Growing a Food Garden in the City Hydroponics
About how to grow your own food garden in the city with hydroponics, information and different methods.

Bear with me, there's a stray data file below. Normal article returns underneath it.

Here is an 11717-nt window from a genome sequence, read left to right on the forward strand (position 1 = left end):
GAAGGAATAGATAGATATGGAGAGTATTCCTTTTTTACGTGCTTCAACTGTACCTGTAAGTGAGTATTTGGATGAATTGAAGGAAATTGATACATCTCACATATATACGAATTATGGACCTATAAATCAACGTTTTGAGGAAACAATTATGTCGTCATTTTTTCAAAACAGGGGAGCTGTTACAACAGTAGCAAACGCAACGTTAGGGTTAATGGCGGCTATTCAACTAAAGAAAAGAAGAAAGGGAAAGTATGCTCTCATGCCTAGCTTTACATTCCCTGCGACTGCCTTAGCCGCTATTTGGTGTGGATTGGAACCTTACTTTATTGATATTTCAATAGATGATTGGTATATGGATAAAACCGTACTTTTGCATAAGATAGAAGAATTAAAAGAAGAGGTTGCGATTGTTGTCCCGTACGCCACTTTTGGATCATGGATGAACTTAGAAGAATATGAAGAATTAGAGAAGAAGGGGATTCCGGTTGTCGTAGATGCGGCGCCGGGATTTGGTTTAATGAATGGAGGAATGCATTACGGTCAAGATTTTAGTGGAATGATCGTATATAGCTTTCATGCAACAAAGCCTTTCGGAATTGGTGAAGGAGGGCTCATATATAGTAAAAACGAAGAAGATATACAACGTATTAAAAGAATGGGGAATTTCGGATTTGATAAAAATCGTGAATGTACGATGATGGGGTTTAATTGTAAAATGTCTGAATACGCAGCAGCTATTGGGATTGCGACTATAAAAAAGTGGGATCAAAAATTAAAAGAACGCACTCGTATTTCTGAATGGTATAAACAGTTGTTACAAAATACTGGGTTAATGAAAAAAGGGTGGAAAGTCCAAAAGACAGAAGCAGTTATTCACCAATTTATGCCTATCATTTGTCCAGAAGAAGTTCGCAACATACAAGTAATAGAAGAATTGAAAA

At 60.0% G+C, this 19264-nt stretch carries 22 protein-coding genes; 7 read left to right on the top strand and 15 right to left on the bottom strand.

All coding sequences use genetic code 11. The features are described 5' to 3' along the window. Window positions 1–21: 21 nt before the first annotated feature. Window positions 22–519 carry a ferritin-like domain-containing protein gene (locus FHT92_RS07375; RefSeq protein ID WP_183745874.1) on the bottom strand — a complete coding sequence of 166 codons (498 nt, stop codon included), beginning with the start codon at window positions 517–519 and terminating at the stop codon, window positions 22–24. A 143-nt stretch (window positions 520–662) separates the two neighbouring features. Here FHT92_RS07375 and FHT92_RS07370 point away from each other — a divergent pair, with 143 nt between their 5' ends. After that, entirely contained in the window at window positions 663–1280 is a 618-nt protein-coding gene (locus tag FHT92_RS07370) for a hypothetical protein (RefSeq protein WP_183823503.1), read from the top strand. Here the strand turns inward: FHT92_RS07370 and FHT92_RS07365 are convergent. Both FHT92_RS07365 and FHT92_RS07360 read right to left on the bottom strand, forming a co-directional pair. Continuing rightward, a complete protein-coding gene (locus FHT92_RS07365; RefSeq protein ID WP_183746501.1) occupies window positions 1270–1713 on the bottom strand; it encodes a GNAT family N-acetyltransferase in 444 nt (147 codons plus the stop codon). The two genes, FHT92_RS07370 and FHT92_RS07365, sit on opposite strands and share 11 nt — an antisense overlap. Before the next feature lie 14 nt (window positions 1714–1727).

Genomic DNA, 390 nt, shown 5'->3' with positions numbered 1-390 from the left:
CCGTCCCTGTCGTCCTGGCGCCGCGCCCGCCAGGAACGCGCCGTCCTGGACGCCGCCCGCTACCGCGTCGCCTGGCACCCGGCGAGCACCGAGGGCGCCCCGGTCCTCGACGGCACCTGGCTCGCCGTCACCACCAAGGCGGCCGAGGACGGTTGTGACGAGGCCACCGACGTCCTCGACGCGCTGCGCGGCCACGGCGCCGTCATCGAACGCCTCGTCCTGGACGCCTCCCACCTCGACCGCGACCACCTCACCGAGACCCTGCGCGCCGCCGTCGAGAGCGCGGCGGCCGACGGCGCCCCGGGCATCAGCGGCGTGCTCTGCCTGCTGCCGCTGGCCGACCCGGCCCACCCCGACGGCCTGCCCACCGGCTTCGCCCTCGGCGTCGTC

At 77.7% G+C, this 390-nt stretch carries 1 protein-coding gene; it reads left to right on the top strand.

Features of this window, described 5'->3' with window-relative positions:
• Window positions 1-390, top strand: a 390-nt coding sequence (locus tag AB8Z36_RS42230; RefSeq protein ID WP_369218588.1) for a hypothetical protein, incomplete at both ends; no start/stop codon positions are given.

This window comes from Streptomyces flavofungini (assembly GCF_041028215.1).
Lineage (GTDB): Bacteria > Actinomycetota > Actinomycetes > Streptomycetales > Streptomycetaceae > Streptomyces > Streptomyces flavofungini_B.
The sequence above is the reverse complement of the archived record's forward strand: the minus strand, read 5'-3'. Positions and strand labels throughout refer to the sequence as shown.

If space is really limited, a city gardener may find it worthwhile to investigate "hydroponics," literally "water-culture." Plants grown by this method are fed nutrients in a solution form they absorb directly. Soil is therefore not necessary for nutritive value. Hydroponics involves one of 3 methods: water-, gravel-, or sand-culture. In water-culture, plants are grown in tanks, are supported by corks, and must be fed a precise, perfected solution. In gravel-culture, plants are placed in a coarse gravel base and are fed from the bottom, using a pump mechanism to keep water and air moving. The simplest and most practical method is sand-culture, in which plants are placed in supportive building sand and fed from above. A wick mechanism can be arranged to provide even feeding--in which one end of the wick is placed in the food solution and the other lies on top of the sand. By adjusting the thickness of the wick, you can regulate the flow of the solution. Mixtures for making these solutions can be purchased in garden stores. They are usually made from fish emulsions and are added to water.
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